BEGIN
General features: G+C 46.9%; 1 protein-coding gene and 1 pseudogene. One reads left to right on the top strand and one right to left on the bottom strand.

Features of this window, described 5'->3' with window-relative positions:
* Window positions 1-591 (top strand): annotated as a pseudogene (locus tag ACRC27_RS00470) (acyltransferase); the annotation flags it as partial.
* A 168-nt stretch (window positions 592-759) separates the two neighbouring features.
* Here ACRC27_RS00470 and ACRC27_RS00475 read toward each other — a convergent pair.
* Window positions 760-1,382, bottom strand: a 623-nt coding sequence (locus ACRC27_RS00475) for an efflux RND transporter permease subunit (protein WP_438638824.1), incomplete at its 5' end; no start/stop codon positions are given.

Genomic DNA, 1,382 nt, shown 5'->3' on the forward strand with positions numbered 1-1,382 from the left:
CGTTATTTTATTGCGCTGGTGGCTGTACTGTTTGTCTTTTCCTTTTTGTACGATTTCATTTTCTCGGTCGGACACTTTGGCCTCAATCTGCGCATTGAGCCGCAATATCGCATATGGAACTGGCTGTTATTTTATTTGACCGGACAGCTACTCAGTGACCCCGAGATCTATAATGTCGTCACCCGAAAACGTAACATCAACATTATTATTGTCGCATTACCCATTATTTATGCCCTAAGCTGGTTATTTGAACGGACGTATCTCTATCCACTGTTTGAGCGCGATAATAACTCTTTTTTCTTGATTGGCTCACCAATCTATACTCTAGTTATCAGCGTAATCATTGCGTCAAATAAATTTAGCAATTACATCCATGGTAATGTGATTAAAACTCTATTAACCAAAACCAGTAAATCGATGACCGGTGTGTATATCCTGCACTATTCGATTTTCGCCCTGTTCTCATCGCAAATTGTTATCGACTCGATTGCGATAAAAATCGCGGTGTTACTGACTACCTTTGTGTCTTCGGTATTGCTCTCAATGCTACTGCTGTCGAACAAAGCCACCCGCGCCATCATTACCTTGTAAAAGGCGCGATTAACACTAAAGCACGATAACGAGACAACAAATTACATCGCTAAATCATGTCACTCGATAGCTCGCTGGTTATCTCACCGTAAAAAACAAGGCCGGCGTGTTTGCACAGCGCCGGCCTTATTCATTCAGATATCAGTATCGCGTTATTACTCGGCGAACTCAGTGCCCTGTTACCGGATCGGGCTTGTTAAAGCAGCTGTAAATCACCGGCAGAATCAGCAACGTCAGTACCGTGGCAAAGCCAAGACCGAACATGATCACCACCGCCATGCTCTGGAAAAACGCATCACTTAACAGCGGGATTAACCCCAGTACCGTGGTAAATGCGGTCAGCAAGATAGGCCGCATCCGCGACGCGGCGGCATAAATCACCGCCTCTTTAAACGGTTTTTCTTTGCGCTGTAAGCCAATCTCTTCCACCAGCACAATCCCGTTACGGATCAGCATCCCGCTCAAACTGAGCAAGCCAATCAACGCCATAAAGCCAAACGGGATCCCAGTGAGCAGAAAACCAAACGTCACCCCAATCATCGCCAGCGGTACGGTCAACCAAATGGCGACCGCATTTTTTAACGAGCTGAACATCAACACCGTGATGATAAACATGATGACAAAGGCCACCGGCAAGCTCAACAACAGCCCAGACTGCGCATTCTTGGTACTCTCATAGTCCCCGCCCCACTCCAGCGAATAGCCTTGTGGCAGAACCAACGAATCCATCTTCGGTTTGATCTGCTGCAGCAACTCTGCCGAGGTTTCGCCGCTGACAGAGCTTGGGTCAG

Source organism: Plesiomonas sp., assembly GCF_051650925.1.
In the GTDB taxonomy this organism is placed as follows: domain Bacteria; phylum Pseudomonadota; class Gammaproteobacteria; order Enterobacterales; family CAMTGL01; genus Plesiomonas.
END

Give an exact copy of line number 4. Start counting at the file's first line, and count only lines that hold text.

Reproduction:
* A 168-nt stretch (window positions 592-759) separates the two neighbouring features.